Bahrain government fires hundreds of employees for political views
More than 100 government employees have been dismissed in recent weeks, joining 2,500 workers – nearly all Shiites – who have been fired since Bahrain's pro-democracy uprising.
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One man who worked for the University of Bahrain says the university told him he was fired because of emails he had forwarded to colleagues that contained articles critical of the government.Skip to next paragraph
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“Is sending an e-mail a crime? It’s a right of expression,” says the man, who did not want to give his name for fear of harming his chances of being reinstated through an appeal. “I have a family, I have kids. Things are difficult without a job.”
One employee recently fired from the Ministry of Municipalities was told he was dismissed for participating in protests at Pearl Square, the focal point of the demonstrations. Another fired University of Bahrain employee said his superiors showed him a photo of himself at Pearl Square. This employee was recently reinstated, and did not want to give his name for fear of losing his job once again.
The total number of public sector firings, which are concentrated in the ministries of Health, Education, and Municipalities, has seen a recent uptick because many employees who were suspended in April or May have recently been notified of their terminations after investigations were completed.
503 workers reinstated
Some workers have been reinstated; the Ministry of Labor said Monday that 503 workers have regained their jobs.
“Persistent efforts have been exerted ... to encourage corporate managements so as to comply with legal criteria and requirements and adopt the right lawful procedures in order to reconcile the outcomes and recommendations of legal teams, ministry and corporate investigation committees as well as to explore any likely difficulties or problems which may still obstruct workers reinstatement to their jobs,” said the Ministry’s statement.
Government officials were unavailable for comment.
The commission shut its office Monday after hundreds of sacked workers gathered there, angry over an article in a local newspaper that reported the head of the commission, respected international war crimes expert Cherif Bassiouni, said he had found no evidence of crimes against humanity during the government’s crackdown. The commission said that hundreds of protesters forced their way into the office, yelling and threatening the staff.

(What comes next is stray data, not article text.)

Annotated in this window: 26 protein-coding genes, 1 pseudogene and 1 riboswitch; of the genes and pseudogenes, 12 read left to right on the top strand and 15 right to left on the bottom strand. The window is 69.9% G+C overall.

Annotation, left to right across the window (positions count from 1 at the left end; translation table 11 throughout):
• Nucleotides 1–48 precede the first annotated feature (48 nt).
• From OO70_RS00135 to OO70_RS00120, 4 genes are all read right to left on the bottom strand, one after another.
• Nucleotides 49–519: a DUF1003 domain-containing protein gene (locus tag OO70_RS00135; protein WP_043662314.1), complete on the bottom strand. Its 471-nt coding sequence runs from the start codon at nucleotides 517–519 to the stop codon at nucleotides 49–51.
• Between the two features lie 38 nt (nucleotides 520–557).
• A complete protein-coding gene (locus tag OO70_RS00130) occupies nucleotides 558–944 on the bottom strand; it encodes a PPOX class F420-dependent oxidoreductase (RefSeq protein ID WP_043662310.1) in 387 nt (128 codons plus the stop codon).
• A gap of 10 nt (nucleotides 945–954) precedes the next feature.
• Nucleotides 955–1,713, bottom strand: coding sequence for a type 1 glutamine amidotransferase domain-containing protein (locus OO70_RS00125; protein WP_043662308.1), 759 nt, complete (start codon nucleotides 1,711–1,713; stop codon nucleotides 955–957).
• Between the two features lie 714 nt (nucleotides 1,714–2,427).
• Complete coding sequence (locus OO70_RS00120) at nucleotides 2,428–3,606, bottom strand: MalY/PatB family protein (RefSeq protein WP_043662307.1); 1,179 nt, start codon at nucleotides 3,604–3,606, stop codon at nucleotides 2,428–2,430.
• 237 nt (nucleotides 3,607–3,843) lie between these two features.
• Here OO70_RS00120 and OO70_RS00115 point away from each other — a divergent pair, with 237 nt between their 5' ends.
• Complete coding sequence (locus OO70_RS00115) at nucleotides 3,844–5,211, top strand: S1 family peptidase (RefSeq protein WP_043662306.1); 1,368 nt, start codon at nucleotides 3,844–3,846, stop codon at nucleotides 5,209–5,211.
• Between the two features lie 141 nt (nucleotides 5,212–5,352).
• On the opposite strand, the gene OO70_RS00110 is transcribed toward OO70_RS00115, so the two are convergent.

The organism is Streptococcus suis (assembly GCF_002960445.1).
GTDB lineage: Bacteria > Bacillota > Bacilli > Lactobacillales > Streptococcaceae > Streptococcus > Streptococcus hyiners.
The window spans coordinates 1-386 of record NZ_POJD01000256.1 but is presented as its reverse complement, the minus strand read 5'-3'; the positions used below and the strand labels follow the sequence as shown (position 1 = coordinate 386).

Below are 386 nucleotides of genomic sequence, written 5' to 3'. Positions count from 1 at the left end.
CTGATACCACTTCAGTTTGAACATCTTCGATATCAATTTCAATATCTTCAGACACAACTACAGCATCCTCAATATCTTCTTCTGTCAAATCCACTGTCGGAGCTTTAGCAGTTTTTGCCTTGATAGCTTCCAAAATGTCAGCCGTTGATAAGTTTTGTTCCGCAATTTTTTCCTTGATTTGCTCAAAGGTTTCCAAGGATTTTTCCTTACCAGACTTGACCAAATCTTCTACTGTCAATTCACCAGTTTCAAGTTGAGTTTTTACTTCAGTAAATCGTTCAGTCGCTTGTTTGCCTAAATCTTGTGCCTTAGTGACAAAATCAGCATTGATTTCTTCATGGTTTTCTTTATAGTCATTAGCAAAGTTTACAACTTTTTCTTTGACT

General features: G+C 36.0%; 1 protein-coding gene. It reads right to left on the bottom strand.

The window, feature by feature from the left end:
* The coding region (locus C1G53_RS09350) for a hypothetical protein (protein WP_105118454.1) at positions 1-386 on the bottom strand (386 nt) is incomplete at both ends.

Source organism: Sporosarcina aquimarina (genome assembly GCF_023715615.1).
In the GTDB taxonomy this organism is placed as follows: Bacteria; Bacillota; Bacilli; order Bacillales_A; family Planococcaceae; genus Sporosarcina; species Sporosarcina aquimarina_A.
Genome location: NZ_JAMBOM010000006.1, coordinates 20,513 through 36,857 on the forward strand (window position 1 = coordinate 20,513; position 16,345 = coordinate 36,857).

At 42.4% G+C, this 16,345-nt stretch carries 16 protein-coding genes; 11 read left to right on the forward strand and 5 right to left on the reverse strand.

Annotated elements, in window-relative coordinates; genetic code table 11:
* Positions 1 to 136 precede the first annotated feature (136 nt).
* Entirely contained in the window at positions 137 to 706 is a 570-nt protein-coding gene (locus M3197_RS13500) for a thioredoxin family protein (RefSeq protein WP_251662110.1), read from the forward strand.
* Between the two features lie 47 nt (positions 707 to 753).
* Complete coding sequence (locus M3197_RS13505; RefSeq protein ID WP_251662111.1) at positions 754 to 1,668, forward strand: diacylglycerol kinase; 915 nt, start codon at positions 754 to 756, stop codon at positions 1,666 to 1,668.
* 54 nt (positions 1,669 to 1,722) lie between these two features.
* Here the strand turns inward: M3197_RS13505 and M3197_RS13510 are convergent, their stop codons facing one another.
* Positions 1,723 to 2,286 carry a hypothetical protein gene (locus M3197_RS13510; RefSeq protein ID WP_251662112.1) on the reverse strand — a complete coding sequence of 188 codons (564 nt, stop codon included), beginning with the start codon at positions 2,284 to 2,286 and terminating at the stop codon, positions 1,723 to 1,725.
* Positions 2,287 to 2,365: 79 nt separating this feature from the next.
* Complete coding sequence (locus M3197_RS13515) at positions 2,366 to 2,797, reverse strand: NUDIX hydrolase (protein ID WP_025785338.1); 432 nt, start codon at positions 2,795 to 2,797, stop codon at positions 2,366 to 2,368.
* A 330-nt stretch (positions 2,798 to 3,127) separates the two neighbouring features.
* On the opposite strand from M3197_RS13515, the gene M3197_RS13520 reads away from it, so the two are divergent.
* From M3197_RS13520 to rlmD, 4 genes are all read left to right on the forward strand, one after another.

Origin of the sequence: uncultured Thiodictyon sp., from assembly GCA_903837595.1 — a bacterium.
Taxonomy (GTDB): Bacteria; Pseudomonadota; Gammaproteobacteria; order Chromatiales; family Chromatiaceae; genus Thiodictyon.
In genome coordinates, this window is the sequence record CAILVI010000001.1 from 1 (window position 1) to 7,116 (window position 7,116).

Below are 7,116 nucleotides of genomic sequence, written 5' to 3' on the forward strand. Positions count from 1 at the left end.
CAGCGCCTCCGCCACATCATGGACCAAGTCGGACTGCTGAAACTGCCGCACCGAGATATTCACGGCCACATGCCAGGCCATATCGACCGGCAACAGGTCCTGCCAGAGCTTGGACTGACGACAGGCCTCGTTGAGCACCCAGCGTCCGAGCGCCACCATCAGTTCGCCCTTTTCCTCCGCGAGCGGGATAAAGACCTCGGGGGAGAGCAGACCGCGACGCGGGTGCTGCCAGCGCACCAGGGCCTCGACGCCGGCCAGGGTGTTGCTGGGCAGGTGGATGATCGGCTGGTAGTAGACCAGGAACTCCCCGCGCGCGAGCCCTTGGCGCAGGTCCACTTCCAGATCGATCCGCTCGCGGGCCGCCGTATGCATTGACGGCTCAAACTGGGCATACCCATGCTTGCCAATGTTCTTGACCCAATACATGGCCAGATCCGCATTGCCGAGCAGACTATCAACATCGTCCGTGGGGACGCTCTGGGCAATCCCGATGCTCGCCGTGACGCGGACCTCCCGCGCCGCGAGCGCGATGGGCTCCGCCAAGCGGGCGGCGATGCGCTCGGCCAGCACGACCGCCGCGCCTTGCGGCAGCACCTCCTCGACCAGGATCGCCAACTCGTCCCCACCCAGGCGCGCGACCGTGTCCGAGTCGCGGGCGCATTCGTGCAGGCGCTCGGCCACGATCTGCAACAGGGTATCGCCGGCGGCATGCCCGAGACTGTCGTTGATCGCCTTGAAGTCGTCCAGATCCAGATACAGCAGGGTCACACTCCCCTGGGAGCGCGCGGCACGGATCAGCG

The BICI said in a statement that Bassiouni had made no such determination about crimes against humanity, the commission was still gathering evidence, and that Bassiouni would give no more interviews after “certain media outlets and activists have misrepresented” his comments.
The offending interview, published in Al Ayam newspaper, which has ties to Bahrain’s government, was the second interview given by Bassiouni that raised concern among activists. In a Reuters interview Aug. 8, he praised the cooperation of the Interior Ministry and said his investigation, which had just begun, led him to believe that “there was never a [government] policy of excessive use of force or torture,” a point that activists have heatedly contested. After an uproar, he stated he had not yet come to conclusions.
A bid for the Guinness Book of World Records
Activists say that some Bahrainis are now less likely to go to the commission and report instances of torture or mistreatment they endured.
Others are taking matters into their own hands, forming a group to advocate for the rights of sacked employees. One of the group’s leaders, who asked to remain anonymous for his protection, said the group is collecting resumés of those fired, with plans to submit them to the Guinness Book of World Records to set a record for most workers collectively sacked for political reasons.
“We think that this kind of activity will not only make pressure to return the sacked people, it will also be a spotlight for the issue of Bahrain and what happened after the protests in February and March,” says the group leader. “There are still many kinds of crisis for the people of Bahrain. But maybe nobody cares.”